Guest Post - Three Sentiments to Change How You Think About Garage Clutter

garage

Clutter harbors dirt, vermin, and negative energy. It can be a safety hazard and cause garage door damage or failure. One of the complaints we hear quite often is that the contents of the garage belong to someone else living in the home. Hint: it’s usually women who tell us this.

In the interest of harmonious family dynamics, we will also say that women are more likely to take over the master bedroom closet. So, clutter in the home and garage is a family problem, regardless of who put it there. Today, we’re going to talk about methods of dealing with garage clutter and how to regain possession of your garage after clutter takes over by changing your thinking about the garage.

Make it a family venture, for a family gain.

When a family pulls together on a project like cleaning the garage, there is a benefit to each member, as garages are often the family entryway into the home. A clean garage will create an ambiance for everyone as they arrive home from various daily endeavors.

Once the entire family has spent time cleaning the garage, they have a vested interest in keeping it clean.

Make it as a living space.

Even though we don’t usually think of the garage as a living space, it is no less valid just because we don’t spend time eating or watching TV in it. While we also don’t spend quality time in our front hallway, we wouldn’t think of dropping a box of fishing vests or summer sandals in the foyer and leaving them there for the winter.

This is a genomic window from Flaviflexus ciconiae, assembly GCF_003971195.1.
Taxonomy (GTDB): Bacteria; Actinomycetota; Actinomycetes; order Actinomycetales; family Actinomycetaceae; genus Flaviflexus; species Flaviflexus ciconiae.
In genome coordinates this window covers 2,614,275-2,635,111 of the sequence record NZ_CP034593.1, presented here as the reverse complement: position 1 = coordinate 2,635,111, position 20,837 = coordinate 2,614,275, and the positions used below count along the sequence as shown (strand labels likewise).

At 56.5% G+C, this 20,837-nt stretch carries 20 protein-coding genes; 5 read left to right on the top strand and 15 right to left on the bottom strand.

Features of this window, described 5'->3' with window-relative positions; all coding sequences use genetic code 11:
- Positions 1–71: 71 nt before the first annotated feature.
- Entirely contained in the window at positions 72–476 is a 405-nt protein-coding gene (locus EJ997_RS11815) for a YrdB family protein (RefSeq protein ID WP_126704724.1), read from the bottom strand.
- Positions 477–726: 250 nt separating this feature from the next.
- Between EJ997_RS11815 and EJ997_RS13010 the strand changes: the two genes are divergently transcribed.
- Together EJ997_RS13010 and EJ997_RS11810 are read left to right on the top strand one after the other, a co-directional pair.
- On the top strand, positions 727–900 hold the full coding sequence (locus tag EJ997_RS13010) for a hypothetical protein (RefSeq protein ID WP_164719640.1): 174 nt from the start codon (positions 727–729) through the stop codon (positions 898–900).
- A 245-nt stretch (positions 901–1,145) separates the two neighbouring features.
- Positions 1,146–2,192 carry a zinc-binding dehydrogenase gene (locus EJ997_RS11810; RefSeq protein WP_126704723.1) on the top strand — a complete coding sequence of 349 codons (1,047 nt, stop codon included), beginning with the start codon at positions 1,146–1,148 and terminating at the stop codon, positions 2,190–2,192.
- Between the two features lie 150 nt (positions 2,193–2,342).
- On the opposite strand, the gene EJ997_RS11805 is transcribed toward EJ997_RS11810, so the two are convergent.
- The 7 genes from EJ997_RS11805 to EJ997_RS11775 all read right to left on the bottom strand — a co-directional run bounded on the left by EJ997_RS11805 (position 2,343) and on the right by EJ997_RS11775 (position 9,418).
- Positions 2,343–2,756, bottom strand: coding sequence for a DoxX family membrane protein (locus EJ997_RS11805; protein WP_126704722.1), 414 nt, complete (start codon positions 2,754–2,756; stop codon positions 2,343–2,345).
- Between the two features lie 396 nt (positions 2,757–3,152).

Once we mentally shift gears and think of the garage as a living space, we redefine what is acceptable concerning clutter. By rethinking priorities, we create options for dealing with those items which will probably spend a substantial amount of time in the garage.

Have a nuts-and-bolts plan

A storage plan to make the best use of garage space should include a place for everything a family intends to keep in the garage. A place for everything means there will not be any ‘orphans,’ or things which don’t have a home. Some families will benefit from having a labeling system for everything, but the point is that items aren’t randomly assigned to an empty corner.

Storage should be custom planned, as each family will have a different set of storage needs. Some ideas for making storage more family-friendly are racks for tools, storage bins (which can be stored overhead), a workbench, boat rack, bike rack, ceiling racks, toolbox, pegboards, canvas storage bags, and, of course, garage cabinets.

Flexibility is an essential component because the number and type of car products, fishing gear, cleaning items, bikes, garden, and automotive tools, and seasonal items will change over time. Garage management will depend heavily on having things available in order of necessity. The less-used items are in a somewhat less convenient location than those which are more often needed. However, as a family warms to the concept of the garage as a living space, they will use this thinking, available storage, and their inherent desire for a lovely home to continually rearrange garage items as needed to maintain a beautiful living space.

About the author: Danny Cappello is a co-founder of Quick Response Garage Doors. When not busy with work Danny enjoys playing tennis, and spending time with his family. You can check him out on Linkedin.